Even heavy cargo vessels are switching to electric. The Technische Universität Berlin is developing an electric pusher boat, with batteries and fuels cells as the source of energy. Construction of the prototype will take some time yet, as it doesn’t even start until 2019.

This project, known as RiverCell/ELEKTRA, is led by engineer Gerd Holbach, Professor at Berlin's technical university. It uses a hybrid drive system, a combination of rechargeable batteries and fuel cells. The pusher boat is being developed in close collaboration with the users and sponsors, the logistical service providers BeHaLa and Imperial.

The drivetrain is geared to the sizes and user profiles of cargo ships in the Berlin-Brandenburg region. At 19 metres long, it can take a barge through all the locks of Hamburg or the Baltic Sea ports without having to detach, and its 8.20 metre width is needed for the 1,400 ton gas turbines from the Siemens factory in Berlin.


The ship is equipped with two electric motors of 200 kW each. With fully charged batteries (twice 1,250 kWh), it has a range of 65 km at 8 km/h. The vessel can manage longer journeys to the seaports of Hamburg and Stettin, a day trip of 130 km at a speed of 8.5 km/h, using its hydrogen fuel cells that are connected in parallel for a total capacity of 192 kW. The ship has a reservoir of 740 kg hydrogen on board, stored under 500 bar pressure in six tanks. Further, on the wheelhouse roof, there are solar panels with a peak capacity of 2.5 kW for the on-board power supply, which also has a 230 kWh battery.

The batteries and fuel cells on the pusher boat.

Due to the limited space on the ship for the drive system – it also needs to provide room for three crew members on journeys lasting several days between the seaports and Berlin – it has a maximum speed of 10 km/h, necessary for special manoeuvres. The ship is therefore not permitted to navigate the Rhine, as a peak speed of 13 km/h is prescribed there.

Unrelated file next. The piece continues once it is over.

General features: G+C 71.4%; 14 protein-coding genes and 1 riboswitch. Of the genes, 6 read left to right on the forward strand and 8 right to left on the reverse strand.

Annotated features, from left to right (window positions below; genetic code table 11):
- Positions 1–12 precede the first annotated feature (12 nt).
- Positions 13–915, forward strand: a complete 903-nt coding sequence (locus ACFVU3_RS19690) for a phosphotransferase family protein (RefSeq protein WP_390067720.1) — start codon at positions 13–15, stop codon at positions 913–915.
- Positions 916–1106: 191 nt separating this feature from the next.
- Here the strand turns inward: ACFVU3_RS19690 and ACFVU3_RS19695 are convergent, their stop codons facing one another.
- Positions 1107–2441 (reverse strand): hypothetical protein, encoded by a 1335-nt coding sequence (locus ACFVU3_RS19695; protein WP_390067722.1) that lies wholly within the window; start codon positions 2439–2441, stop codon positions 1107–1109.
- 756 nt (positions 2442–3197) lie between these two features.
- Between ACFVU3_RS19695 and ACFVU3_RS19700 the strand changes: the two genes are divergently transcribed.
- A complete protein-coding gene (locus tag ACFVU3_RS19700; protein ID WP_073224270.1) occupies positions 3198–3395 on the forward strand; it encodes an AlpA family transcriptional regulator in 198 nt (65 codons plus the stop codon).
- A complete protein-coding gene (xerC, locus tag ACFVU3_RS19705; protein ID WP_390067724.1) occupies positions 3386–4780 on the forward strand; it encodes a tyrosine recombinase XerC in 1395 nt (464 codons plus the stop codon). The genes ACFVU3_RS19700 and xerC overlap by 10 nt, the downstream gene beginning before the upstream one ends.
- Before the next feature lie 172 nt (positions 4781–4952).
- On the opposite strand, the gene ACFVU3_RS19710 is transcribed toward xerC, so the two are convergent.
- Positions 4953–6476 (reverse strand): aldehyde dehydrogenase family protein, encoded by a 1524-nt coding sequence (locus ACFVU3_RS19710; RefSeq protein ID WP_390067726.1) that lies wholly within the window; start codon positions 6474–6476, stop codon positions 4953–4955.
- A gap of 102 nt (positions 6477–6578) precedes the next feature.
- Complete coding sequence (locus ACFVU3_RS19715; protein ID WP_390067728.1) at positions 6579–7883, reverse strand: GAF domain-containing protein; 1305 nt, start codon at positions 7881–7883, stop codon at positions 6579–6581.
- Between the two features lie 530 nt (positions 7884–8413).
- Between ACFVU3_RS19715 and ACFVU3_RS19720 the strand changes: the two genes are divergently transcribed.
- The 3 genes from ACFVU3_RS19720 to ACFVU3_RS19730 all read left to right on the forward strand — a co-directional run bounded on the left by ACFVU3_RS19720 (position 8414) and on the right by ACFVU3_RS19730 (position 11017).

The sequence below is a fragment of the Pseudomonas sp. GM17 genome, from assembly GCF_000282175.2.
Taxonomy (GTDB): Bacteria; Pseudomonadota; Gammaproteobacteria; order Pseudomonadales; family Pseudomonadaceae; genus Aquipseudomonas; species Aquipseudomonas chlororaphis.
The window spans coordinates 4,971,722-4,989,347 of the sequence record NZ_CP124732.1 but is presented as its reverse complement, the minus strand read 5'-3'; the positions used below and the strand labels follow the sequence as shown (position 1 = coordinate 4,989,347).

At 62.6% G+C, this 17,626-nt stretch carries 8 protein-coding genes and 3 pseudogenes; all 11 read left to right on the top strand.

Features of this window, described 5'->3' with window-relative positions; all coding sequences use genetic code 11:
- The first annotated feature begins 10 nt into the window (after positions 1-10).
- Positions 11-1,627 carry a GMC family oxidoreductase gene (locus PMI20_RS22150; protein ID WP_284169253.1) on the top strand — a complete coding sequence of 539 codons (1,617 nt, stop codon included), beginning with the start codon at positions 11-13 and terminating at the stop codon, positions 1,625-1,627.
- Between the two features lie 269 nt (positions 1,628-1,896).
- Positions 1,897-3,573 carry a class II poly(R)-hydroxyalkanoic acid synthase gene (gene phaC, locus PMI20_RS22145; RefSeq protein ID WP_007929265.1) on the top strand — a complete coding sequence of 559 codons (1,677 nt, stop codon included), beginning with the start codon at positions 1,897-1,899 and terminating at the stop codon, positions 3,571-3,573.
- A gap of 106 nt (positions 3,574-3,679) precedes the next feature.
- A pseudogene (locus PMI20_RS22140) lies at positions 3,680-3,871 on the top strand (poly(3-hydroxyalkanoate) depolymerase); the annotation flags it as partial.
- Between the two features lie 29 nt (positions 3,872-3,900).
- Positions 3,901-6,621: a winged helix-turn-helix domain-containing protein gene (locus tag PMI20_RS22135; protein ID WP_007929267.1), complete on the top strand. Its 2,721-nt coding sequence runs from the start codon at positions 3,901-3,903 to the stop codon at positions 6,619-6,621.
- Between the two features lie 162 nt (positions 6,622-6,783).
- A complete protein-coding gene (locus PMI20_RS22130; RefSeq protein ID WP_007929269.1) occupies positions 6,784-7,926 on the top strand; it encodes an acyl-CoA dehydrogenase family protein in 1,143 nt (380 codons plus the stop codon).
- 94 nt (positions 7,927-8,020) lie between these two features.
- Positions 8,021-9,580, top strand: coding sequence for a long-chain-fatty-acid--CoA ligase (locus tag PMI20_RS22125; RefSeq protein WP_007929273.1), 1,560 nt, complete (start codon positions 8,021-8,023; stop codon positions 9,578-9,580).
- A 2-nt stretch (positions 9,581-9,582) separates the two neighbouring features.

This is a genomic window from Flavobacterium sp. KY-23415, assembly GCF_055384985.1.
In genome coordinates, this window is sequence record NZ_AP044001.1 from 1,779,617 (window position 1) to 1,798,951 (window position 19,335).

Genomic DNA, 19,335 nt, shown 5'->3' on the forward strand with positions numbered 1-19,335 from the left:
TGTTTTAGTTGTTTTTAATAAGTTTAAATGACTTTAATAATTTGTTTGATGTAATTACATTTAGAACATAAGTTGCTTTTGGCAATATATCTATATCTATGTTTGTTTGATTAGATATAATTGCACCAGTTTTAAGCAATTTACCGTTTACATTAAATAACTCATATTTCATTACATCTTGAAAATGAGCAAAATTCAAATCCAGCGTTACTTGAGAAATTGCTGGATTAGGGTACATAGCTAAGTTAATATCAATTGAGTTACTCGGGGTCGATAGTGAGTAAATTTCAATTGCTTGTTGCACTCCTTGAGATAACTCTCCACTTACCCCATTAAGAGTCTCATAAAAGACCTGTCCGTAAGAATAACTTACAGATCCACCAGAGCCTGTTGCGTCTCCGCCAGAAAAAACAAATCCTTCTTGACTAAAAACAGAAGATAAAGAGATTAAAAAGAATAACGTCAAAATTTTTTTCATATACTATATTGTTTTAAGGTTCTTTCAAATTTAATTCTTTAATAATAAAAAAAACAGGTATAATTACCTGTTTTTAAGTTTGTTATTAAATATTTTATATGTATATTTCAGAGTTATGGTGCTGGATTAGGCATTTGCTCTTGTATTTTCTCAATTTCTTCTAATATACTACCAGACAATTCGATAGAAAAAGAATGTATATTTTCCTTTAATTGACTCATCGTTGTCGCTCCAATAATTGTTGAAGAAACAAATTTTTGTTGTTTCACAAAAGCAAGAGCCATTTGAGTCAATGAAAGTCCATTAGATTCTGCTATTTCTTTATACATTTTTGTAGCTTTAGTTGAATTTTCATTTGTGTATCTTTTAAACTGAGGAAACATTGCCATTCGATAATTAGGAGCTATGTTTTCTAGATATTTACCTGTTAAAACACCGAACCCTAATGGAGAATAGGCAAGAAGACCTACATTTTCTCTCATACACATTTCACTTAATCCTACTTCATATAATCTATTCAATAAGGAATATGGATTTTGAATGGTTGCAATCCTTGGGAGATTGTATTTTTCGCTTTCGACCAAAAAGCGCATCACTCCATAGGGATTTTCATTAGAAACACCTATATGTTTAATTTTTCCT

Thanks to a financial injection of 4.7 million euros from the German transport ministry and from involved partners, the concept is to go into production. Holbach is currently looking for suppliers. He estimates that construction of the prototype will commence in the autumn of 2019, with the launch scheduled a year later. Realisation also depends on developments in Germany's hydrogen infrastructure, which is currently being developed.

With its shore power and hydrogen, the ELEKTRA sails under zero emission. If both are generated sustainably, then the passage of this ship is completely zero emission. And that's precisely what the partners of this project are aiming for.

The ELEKTRA anticipates the desire to make all Berlin's transport zero emission by 2050. Because the harbour basins lie directly adjacent to residential areas, noise is also a major issue: electric motors generate 70% less noise than the current – 40-year-old – diesel engines. (Judith Stalpers)

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